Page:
There was no money in sight; there were no public facilities for doing things of this kind, and only the great-hearted public-spiritedness of this one man, and the personal wealth at his command, made it possible.

After the waters had receded, the appalling task of cleaning up the city and putting it again into habitable shape furnished as great a problem as was presented even by the earlier work of rescue.

Governor Cox, recognizing immediately the tremendous efficiency of Col. Patterson’s organization, made him the official head of the relief and reconstruction work.

The State Militia was sent in for guard duty and the city was immediately put under military rule.

Thousands of men were gathered together from all sections and put to work on the streets and in the residence districts, cleaning out cellars, moving the debris and hauling away the brown slimy mud that covered everything.

The citizens of Dayton themselves were so appalled by their own individual problems of reconstruction that it was impossible to secure adequate forces within the city for the more public work, and it was necessary to draw laborers and teams from other cities.

All this required large sums of money and there were no public funds available to take care of it. Again the N. C. R. treasury came to the rescue and for weeks the entire expense of reconstruction was borne by Mr. Patterson and his associates.

Had it not been for the splendid patriotic ability and generosity of this one man, the suffering and loss at Dayton would have been vastly larger than is here recorded.

As has been said, the real story of the flood will never be told.

It cannot be told except in a very piecemeal fashion.

Almost every man and woman in Dayton saw it from a different angle and experienced it in a different way.

The experiences of those who were connected with the Delco plant are typical, and while they are unique in a way, they reflect enough of the general story to be of more than usual interest.

When the waters came up over the levees on Tuesday morning, 43 men were already at work in the big plant of the Delco Company on First Street. An hour or so later they were hopelessly marooned. Instead of sitting down in idleness, however, they immediately began to plan ways and means by which they could be of help to others less advantageously situated.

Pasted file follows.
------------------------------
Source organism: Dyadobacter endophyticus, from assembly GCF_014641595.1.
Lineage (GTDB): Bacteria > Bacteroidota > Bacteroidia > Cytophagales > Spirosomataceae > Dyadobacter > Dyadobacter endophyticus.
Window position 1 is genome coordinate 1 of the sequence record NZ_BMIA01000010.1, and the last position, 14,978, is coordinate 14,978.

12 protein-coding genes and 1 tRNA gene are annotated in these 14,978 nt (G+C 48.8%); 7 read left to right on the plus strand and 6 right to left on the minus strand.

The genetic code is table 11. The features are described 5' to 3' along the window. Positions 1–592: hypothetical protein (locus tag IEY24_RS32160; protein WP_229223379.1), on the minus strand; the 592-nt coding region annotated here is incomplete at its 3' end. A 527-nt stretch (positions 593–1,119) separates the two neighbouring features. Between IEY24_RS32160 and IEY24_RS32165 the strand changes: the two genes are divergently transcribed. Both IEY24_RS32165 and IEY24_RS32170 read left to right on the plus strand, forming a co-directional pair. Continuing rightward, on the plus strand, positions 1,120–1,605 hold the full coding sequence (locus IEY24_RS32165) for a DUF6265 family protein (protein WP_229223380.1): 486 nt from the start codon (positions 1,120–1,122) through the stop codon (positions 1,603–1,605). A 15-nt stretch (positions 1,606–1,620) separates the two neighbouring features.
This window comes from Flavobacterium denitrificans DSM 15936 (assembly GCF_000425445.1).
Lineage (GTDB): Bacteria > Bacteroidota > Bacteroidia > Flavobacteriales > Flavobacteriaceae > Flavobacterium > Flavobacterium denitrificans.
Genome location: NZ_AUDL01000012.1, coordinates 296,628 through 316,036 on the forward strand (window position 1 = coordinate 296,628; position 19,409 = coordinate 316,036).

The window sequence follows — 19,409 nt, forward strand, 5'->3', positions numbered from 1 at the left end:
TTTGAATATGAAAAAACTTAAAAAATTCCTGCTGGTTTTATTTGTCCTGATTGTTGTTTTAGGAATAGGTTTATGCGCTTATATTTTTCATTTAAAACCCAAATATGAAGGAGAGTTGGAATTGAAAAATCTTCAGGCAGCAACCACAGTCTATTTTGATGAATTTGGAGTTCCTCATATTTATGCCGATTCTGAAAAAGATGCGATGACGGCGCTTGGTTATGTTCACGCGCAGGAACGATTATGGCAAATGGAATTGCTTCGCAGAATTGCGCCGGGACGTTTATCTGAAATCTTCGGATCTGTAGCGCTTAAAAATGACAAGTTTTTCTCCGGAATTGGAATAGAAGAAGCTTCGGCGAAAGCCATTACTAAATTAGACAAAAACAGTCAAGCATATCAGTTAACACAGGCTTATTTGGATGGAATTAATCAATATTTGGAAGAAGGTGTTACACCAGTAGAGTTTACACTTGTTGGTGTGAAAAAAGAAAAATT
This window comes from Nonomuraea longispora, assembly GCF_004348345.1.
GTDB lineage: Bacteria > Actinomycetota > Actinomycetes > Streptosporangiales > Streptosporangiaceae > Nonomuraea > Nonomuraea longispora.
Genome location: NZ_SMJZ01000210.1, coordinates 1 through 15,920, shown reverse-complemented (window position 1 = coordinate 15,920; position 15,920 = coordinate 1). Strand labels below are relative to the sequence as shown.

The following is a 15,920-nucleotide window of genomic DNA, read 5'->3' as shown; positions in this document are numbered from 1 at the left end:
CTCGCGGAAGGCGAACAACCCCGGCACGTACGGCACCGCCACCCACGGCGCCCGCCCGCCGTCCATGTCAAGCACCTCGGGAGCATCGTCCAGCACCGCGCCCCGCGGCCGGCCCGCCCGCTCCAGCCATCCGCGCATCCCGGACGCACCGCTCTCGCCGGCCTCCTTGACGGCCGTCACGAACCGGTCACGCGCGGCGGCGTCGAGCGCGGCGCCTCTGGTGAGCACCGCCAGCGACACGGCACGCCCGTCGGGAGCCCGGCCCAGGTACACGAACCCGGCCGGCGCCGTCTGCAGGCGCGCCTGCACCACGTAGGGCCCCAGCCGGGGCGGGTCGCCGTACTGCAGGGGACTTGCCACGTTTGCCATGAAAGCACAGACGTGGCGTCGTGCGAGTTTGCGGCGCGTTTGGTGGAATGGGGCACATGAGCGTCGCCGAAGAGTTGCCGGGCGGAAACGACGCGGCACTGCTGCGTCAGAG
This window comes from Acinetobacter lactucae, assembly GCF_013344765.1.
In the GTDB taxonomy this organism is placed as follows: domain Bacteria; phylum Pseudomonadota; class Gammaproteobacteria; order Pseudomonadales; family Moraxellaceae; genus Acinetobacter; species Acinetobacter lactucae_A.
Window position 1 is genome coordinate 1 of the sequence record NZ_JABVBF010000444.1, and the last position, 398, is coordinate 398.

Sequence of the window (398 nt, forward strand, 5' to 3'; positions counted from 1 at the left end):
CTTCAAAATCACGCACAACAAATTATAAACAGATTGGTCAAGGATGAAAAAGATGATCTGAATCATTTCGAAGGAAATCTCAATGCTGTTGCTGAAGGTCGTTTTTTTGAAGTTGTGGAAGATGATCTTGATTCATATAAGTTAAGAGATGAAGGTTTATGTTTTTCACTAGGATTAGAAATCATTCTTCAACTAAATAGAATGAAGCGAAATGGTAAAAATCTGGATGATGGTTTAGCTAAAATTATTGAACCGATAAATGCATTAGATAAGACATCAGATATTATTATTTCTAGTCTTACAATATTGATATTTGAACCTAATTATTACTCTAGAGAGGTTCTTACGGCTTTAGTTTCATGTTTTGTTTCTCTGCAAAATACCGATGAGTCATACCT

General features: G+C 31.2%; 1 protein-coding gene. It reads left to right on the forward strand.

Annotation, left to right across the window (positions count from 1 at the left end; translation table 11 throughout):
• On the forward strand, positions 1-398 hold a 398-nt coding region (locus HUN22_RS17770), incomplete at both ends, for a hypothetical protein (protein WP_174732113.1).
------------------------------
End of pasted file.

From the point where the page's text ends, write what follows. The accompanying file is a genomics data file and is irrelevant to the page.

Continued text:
Rescue gangs were stationed at points on the second floor and some thirty people were saved from the flood as they were borne past on bits of wreckage.

In all the buildings round about, hundreds of other employees were marooned and food very quickly became a problem.

A delegation from the Delco plant made its way over the roofs to an adjoining warehouse and succeeded in finding eight or ten barrels of apples that served for the first day’s rations. But apples are not very satisfying as a steady diet.

The second day a steel washer was tied to a ball of twine and tossed to the roof of a building across the street. Then a heavy wire was drawn from the one building to the other and a trolley established. By this same process the wire trolley was continued across another street, then along the roofs of several buildings and across a third street to a coffee warehouse, where ground coffee and other provisions were obtained.

These were passed back along the trolley to the Delco plant, where coffee was made and provisions were cooked by electricity, generated by an automobile engine hooked up to a dynamo.

These provisions were then sent back along the trolley and distributed among the hungry refugees in other buildings.

In this way, the Delco force was enabled by its ingenuity and aggressiveness to be of real service to hundreds of people who would otherwise have suffered.

As soon as the water had receded sufficiently on Thursday afternoon, committees were sent out from the factory into the downtown districts to carry hot coffee to the early rescuers and others who might need it.

Each committee carried a large coffee pot and a plumber’s blow torch. They established themselves on street corners and coffee was made for all who applied. This was the first relief work that was carried into the downtown section.

And then on Friday came the tremendous task of rehabilitating the Delco factory.

Seventeen feet of water had covered the first floor. The basement departments were still full of mud and water, and the fine automatic screw machinery on the first floor was so thickly covered with slimy mud as to be almost unrecognizable.